“When it comes to leasing, the big units are not moving. That is why if you look at projects newly announced or launched in the past six months, most are two-bedroom or studio apartments. Nearly all are less than 1,200 sq ft,” he points out.

Unlike condominiums and apartments in Petaling Jaya where investors buy to stay or to rent to locals, the KLCC market caters mostly to foreigners and the occasional long-term tourist or business visitor from out of town.

“Inner city living is really more of a lifestyle and a fairly new trend that can been seen in cities like London and even Singapore. It is also not very family friendly as most good schools are located in the suburbs,” says Wong.

With rental rates not rising in tandem with selling prices, yields in the area are being compressed. Saleha estimates the rental rate at RM3.20 to RM6 psf, giving an average gross yield of 4% to 5.75%.

“Investors used to expect 8% returns, but now I think the market is beginning to accept yields of around 5% to 6%. If you can get 6%, you’d be very happy,” says Wong.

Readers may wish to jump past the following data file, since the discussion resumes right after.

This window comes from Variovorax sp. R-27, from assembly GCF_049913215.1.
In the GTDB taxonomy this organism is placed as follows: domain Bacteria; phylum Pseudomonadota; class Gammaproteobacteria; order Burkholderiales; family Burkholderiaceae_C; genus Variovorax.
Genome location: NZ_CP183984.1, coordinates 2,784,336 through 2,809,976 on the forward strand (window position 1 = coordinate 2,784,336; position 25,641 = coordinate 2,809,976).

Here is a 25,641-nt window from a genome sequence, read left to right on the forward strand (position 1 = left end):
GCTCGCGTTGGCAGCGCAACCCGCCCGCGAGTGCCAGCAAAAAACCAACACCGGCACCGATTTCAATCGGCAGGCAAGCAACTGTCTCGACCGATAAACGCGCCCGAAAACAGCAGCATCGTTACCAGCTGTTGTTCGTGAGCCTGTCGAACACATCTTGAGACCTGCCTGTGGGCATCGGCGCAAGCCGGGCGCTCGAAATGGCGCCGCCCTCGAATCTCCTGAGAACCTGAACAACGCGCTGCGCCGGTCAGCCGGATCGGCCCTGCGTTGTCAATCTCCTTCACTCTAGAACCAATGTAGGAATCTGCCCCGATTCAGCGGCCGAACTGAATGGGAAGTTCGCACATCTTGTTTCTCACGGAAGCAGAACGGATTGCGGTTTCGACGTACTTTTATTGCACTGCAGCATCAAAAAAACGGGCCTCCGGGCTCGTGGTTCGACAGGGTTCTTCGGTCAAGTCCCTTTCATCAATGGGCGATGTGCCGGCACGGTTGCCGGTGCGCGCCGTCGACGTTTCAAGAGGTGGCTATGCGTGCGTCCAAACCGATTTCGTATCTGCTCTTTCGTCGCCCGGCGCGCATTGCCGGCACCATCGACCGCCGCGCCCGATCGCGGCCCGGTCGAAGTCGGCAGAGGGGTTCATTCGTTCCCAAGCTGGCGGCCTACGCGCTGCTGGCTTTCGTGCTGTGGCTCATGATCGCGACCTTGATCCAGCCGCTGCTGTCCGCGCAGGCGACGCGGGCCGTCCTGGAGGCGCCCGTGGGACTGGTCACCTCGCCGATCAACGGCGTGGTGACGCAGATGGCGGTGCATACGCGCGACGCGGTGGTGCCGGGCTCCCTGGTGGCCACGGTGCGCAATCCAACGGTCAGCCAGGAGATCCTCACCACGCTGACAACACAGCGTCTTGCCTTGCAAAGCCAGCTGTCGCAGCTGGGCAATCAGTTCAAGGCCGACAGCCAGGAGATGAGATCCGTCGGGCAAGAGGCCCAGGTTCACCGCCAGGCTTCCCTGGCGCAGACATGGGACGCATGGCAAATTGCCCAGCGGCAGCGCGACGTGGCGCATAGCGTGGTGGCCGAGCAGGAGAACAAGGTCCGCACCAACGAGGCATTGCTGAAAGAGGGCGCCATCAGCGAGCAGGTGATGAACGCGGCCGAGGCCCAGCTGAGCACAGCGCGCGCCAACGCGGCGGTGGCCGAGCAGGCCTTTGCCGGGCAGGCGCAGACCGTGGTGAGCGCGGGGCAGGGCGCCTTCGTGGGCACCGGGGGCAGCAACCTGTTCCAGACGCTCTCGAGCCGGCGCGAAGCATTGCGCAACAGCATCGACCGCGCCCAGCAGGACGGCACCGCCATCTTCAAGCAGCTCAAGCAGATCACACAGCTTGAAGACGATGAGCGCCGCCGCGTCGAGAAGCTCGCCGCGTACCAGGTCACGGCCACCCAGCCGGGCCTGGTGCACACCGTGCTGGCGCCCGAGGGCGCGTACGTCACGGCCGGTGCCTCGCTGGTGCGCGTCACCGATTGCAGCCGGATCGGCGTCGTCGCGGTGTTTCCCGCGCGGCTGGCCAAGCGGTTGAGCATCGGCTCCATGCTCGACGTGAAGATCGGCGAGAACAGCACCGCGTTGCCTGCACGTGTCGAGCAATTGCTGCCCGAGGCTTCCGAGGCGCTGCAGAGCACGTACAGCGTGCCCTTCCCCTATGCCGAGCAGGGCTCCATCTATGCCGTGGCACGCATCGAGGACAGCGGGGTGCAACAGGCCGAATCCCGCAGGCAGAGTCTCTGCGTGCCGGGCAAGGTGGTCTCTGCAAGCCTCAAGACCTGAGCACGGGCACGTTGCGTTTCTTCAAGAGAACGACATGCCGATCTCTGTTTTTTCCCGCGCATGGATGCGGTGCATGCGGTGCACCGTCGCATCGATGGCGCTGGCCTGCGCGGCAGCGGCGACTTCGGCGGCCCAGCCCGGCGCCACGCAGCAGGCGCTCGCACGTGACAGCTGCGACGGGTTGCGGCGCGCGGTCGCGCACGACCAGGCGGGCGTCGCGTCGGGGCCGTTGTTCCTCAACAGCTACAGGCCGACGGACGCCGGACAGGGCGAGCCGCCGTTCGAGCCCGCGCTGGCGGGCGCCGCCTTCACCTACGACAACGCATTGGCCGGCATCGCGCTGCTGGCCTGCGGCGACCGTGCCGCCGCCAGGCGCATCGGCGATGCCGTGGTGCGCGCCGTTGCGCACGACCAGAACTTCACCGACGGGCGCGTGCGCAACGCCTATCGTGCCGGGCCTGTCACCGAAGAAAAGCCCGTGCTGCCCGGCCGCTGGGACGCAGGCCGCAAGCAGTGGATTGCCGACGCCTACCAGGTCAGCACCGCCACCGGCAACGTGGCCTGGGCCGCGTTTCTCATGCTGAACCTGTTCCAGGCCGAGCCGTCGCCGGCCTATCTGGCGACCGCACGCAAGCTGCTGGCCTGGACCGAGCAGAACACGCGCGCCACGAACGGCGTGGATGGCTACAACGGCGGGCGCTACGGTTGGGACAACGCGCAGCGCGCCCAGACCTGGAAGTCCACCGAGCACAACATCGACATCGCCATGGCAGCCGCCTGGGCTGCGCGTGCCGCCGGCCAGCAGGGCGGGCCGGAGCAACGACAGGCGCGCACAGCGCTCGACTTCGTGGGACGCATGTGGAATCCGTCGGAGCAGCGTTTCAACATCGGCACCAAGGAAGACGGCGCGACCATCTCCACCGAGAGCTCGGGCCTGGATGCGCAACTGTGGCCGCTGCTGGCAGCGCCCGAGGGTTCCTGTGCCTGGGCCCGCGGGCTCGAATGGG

Despite the heavy speculation and compressed yields in the KLCC, Wong remains optimistic about the area’s future.

With the Economic Transformation Programme in place, the mass rapid transit line and efforts to woo more foreign direct investment, DTZ’s Wong believes investors are hopeful of a positive flowthrough impact on the property market.

“There is a lot of money being pumped into the system and it creates a feel-good effect which will boost market sentiment. The government is also recognising that we need foreign investment to grow and when that comes in, it will bring along more expatriates which will help occupancy in KLCC,” says Wong.


This article appeared in City & Country, the property pullout of The Edge Malaysia, Issue 867, July 18-July 24, 2011